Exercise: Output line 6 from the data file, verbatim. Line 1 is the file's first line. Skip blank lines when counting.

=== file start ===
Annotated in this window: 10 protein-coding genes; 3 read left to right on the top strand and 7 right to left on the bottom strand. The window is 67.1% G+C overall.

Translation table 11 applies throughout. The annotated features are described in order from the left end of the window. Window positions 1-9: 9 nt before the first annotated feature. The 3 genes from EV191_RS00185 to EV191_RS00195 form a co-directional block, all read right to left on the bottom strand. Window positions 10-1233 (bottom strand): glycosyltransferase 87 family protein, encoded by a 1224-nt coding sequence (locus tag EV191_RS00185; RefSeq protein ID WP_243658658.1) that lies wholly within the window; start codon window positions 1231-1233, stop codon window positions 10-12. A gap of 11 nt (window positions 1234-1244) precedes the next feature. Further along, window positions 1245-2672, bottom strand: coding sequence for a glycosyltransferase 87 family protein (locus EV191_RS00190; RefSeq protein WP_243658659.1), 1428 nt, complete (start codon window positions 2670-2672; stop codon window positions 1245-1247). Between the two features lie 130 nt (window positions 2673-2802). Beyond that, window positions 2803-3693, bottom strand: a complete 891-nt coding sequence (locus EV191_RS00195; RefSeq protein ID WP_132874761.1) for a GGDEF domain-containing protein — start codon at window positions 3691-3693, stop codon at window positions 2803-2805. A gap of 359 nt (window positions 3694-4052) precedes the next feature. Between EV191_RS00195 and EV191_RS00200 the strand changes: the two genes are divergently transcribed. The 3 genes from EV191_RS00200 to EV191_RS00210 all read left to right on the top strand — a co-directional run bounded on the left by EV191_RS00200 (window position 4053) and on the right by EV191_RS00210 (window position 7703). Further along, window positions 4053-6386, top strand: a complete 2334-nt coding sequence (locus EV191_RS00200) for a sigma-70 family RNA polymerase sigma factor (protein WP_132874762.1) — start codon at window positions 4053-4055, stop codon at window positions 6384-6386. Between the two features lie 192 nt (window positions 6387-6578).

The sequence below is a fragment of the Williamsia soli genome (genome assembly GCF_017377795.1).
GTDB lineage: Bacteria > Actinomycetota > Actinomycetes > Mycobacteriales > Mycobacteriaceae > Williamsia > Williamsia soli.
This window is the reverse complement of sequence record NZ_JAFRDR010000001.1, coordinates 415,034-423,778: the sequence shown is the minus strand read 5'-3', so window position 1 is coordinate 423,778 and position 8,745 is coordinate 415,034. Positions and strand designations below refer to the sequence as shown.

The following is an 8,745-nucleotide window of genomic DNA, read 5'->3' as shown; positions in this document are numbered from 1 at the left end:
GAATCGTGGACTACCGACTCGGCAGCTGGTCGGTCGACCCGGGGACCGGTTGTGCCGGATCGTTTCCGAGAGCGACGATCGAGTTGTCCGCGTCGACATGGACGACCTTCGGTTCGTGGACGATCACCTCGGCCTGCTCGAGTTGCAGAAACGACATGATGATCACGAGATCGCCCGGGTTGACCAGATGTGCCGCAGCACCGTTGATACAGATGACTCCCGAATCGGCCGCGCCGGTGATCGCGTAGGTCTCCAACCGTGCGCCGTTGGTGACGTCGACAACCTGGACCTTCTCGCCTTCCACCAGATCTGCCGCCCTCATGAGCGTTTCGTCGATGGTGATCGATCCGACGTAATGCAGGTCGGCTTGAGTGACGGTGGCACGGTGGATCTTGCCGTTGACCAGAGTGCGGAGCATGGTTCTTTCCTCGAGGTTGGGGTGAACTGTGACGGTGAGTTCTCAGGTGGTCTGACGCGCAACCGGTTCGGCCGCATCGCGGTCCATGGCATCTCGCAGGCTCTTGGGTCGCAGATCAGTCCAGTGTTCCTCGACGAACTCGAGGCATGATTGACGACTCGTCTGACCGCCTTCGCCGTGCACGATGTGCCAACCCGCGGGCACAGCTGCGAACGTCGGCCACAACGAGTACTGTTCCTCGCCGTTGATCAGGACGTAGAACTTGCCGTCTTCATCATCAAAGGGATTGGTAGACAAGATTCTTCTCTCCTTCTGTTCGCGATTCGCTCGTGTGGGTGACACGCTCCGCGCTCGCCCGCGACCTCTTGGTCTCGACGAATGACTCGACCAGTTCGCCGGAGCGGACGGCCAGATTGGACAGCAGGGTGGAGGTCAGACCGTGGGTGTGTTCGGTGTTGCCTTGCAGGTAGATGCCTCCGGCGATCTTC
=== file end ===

The following is an 8,745-nucleotide window of genomic DNA, read 5'->3' as shown; positions in this document are numbered from 1 at the left end: